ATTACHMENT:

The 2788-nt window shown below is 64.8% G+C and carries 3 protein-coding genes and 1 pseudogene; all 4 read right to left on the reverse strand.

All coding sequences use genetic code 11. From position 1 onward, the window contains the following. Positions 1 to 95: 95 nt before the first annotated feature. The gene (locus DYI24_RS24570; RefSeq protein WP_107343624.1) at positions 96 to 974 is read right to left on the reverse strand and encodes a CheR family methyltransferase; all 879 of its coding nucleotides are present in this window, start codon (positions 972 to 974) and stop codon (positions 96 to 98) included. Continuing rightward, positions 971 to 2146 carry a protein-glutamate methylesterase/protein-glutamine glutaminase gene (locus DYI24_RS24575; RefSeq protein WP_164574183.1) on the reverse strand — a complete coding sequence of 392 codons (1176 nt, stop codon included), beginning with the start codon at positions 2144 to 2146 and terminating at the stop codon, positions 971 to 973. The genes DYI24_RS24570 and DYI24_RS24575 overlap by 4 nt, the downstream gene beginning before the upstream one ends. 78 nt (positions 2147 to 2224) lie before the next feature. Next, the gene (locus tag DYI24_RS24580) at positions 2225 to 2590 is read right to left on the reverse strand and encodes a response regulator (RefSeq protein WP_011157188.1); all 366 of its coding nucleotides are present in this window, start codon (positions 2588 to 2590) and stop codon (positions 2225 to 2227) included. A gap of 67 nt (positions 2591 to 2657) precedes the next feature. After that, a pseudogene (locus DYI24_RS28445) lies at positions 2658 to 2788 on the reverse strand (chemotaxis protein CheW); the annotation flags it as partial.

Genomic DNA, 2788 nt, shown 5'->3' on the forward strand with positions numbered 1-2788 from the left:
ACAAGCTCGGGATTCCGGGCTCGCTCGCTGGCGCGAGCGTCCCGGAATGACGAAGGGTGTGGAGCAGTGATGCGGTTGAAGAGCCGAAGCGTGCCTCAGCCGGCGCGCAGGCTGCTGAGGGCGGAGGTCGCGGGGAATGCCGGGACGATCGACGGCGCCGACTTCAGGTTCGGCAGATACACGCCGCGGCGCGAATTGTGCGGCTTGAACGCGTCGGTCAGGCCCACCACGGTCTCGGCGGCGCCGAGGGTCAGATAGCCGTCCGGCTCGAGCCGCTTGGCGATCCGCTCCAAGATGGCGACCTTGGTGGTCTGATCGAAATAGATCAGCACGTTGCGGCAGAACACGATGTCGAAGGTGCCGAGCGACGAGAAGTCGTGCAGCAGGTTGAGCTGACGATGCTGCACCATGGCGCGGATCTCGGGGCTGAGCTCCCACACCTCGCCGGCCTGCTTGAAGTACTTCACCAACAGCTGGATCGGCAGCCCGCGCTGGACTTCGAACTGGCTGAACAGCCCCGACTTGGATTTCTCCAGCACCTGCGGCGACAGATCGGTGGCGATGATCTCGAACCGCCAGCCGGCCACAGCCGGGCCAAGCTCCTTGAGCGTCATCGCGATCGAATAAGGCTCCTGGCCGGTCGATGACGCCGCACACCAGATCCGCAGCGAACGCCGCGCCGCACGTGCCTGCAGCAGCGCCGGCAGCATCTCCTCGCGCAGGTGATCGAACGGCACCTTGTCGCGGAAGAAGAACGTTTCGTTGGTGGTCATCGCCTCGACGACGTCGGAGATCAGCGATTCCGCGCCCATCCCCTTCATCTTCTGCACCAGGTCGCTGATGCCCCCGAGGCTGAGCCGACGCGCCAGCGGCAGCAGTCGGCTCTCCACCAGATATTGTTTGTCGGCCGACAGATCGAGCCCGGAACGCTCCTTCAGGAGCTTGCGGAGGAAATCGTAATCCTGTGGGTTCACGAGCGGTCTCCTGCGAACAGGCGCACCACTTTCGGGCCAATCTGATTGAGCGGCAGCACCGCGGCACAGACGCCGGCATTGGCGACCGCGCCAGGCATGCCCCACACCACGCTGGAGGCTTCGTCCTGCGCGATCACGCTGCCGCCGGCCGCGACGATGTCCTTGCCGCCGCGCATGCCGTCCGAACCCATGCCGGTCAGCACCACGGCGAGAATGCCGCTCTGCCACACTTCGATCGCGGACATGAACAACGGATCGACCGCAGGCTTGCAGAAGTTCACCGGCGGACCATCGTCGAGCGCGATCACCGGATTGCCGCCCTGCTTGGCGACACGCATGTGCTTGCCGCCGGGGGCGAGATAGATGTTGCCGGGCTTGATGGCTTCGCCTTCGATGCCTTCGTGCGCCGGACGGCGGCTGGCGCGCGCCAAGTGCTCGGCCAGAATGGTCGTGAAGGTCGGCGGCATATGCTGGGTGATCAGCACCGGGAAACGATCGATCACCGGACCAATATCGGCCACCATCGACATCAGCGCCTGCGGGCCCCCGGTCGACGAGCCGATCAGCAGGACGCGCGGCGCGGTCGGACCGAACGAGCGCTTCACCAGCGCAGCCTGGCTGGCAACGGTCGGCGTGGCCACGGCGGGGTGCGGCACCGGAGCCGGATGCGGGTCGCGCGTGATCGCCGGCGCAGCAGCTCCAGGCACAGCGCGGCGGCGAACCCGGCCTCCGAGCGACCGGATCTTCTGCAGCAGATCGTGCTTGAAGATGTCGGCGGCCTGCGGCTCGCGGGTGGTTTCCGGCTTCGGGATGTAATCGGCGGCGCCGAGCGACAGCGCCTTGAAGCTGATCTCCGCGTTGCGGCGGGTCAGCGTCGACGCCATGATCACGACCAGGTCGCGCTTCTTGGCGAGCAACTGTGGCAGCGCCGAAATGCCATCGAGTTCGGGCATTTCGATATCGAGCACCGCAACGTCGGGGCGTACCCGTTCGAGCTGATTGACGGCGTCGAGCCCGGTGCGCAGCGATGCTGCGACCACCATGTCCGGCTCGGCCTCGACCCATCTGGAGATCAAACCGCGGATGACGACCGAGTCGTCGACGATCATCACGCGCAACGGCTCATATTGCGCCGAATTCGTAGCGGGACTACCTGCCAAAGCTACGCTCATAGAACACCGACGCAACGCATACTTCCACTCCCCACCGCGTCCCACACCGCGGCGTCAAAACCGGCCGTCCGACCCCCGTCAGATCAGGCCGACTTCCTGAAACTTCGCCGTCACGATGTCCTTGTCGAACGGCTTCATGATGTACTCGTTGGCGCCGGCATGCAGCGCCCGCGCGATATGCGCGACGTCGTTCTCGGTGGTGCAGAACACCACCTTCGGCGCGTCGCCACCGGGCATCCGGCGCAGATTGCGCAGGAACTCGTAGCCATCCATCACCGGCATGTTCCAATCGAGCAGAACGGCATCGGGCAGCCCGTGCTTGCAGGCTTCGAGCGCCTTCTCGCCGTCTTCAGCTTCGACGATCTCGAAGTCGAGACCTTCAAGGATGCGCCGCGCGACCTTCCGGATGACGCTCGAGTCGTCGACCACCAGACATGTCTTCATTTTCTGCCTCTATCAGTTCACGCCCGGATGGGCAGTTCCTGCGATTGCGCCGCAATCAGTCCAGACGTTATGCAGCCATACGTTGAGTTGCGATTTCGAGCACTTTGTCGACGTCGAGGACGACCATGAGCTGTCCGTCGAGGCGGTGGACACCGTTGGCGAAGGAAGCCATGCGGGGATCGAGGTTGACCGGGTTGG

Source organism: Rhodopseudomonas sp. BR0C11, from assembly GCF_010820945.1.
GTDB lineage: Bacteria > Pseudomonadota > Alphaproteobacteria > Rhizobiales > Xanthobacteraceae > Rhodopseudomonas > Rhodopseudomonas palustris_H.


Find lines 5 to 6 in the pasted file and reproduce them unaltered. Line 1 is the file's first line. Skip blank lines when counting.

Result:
Source organism: Rhodopseudomonas sp. BR0C11, from assembly GCF_010820945.1.
GTDB lineage: Bacteria > Pseudomonadota > Alphaproteobacteria > Rhizobiales > Xanthobacteraceae > Rhodopseudomonas > Rhodopseudomonas palustris_H.